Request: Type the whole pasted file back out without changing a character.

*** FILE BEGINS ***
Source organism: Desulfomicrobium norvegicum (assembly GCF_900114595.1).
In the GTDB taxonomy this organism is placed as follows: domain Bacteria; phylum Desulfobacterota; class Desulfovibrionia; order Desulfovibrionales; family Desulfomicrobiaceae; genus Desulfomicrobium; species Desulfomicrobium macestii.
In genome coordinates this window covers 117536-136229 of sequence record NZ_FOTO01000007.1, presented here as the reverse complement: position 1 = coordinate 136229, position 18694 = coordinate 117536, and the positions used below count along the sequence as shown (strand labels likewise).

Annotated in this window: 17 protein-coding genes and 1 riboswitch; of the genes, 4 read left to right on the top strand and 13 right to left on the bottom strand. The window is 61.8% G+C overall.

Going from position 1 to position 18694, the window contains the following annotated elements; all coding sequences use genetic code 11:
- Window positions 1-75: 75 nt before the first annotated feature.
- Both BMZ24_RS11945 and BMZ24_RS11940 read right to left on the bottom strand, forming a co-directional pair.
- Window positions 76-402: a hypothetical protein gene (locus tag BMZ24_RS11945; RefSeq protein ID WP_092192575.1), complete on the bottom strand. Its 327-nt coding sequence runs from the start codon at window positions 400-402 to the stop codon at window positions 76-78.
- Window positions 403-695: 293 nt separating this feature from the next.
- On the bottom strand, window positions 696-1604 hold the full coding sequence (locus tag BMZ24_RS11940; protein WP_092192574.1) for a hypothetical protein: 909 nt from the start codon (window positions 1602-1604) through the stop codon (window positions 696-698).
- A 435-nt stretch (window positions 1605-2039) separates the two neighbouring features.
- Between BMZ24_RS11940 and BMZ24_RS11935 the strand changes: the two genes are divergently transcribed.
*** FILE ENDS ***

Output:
Source organism: Desulfomicrobium norvegicum (assembly GCF_900114595.1).
In the GTDB taxonomy this organism is placed as follows: domain Bacteria; phylum Desulfobacterota; class Desulfovibrionia; order Desulfovibrionales; family Desulfomicrobiaceae; genus Desulfomicrobium; species Desulfomicrobium macestii.
In genome coordinates this window covers 117536-136229 of sequence record NZ_FOTO01000007.1, presented here as the reverse complement: position 1 = coordinate 136229, position 18694 = coordinate 117536, and the positions used below count along the sequence as shown (strand labels likewise).

Annotated in this window: 17 protein-coding genes and 1 riboswitch; of the genes, 4 read left to right on the top strand and 13 right to left on the bottom strand. The window is 61.8% G+C overall.

Going from position 1 to position 18694, the window contains the following annotated elements; all coding sequences use genetic code 11:
- Window positions 1-75: 75 nt before the first annotated feature.
- Both BMZ24_RS11945 and BMZ24_RS11940 read right to left on the bottom strand, forming a co-directional pair.
- Window positions 76-402: a hypothetical protein gene (locus tag BMZ24_RS11945; RefSeq protein ID WP_092192575.1), complete on the bottom strand. Its 327-nt coding sequence runs from the start codon at window positions 400-402 to the stop codon at window positions 76-78.
- Window positions 403-695: 293 nt separating this feature from the next.
- On the bottom strand, window positions 696-1604 hold the full coding sequence (locus tag BMZ24_RS11940; protein WP_092192574.1) for a hypothetical protein: 909 nt from the start codon (window positions 1602-1604) through the stop codon (window positions 696-698).
- A 435-nt stretch (window positions 1605-2039) separates the two neighbouring features.
- Between BMZ24_RS11940 and BMZ24_RS11935 the strand changes: the two genes are divergently transcribed.